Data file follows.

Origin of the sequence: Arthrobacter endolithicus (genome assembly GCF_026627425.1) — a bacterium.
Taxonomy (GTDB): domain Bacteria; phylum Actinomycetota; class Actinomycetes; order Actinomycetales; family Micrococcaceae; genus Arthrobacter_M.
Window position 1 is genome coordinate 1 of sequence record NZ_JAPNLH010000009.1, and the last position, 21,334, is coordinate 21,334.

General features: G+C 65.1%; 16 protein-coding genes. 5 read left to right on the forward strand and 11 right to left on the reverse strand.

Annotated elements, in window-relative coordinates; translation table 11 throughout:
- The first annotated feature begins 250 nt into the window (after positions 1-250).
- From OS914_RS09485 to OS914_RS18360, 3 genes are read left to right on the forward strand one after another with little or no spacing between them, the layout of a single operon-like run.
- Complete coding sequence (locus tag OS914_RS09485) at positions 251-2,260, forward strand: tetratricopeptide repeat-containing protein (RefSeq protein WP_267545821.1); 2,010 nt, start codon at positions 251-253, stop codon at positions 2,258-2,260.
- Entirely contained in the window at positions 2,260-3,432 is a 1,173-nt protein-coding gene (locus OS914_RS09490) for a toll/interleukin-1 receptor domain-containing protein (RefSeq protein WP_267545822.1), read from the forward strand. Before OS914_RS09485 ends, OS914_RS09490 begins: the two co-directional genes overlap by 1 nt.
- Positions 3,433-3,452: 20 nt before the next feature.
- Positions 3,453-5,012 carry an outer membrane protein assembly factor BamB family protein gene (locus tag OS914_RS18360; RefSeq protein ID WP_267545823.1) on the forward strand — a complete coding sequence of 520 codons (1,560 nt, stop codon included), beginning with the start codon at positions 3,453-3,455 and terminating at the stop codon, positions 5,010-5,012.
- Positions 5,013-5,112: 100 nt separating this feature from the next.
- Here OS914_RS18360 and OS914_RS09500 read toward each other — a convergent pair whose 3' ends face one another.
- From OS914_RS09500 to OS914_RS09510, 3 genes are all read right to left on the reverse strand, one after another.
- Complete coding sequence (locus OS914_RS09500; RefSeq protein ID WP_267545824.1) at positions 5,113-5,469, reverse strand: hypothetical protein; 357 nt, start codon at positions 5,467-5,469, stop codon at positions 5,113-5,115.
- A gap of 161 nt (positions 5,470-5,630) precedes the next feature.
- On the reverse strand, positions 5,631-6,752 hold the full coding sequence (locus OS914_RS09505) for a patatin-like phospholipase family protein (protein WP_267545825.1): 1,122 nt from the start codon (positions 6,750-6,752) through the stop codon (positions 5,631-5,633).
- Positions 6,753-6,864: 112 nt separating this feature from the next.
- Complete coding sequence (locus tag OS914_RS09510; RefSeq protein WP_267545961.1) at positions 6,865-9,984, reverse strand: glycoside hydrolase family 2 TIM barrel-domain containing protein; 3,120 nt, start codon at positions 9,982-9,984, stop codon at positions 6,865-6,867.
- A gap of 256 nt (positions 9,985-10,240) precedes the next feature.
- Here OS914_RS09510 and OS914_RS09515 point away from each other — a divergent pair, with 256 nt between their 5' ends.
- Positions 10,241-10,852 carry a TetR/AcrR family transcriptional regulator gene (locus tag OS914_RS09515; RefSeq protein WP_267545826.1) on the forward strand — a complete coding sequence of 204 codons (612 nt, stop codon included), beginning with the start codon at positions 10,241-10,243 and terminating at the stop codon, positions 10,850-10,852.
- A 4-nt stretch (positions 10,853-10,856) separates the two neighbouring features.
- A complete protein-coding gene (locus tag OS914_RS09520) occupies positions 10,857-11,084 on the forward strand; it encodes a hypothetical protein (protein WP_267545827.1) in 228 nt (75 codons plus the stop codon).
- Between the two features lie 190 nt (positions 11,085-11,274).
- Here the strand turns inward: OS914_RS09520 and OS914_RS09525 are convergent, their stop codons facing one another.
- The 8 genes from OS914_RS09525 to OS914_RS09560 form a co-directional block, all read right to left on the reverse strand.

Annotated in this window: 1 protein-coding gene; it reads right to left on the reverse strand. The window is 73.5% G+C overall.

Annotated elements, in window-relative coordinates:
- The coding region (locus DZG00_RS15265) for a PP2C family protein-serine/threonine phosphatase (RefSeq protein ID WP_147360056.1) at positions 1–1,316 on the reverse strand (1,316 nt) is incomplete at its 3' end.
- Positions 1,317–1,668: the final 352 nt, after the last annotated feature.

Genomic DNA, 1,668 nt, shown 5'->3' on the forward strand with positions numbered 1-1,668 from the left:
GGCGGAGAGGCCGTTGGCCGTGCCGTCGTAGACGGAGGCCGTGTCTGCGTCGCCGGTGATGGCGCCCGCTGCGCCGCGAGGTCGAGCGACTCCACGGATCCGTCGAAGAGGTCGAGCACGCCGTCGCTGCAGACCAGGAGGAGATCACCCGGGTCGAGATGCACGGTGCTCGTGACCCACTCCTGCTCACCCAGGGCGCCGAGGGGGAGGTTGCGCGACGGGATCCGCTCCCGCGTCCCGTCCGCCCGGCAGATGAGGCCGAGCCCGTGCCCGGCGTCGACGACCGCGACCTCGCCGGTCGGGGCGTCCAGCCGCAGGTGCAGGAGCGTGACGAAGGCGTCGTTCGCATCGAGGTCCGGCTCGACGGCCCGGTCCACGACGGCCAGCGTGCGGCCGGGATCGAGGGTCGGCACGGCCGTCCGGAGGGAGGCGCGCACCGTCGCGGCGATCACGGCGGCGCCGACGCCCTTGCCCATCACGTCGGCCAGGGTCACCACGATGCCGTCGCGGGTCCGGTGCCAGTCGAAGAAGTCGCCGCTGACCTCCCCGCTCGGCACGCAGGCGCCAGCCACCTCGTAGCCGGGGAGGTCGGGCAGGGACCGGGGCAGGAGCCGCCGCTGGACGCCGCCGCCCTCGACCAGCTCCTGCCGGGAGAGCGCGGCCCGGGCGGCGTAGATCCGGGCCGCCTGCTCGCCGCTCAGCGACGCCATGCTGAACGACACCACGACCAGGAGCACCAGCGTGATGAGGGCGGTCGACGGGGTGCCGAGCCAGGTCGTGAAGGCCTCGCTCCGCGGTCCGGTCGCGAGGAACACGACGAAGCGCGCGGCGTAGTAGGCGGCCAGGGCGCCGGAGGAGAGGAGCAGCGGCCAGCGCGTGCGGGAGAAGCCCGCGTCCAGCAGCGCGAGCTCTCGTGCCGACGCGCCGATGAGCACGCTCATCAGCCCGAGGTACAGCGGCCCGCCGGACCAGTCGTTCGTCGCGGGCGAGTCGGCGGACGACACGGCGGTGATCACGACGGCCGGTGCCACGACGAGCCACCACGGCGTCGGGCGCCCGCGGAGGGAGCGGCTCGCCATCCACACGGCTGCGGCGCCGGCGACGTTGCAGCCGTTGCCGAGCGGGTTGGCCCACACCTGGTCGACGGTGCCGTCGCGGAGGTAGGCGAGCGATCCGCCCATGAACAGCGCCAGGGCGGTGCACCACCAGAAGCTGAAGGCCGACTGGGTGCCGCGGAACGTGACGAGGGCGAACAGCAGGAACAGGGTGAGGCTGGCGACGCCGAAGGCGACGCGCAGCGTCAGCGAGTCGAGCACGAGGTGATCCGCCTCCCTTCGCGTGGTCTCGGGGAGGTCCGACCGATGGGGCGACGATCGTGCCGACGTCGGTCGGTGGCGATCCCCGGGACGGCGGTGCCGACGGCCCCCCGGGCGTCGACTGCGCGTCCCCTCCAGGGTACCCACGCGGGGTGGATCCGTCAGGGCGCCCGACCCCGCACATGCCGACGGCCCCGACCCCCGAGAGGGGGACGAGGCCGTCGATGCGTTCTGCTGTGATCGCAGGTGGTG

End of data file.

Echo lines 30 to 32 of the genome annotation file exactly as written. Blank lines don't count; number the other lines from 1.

- The coding region (locus DZG00_RS15265) for a PP2C family protein-serine/threonine phosphatase (RefSeq protein ID WP_147360056.1) at positions 1–1,316 on the reverse strand (1,316 nt) is incomplete at its 3' end.
- Positions 1,317–1,668: the final 352 nt, after the last annotated feature.

Genomic DNA, 1,668 nt, shown 5'->3' on the forward strand with positions numbered 1-1,668 from the left: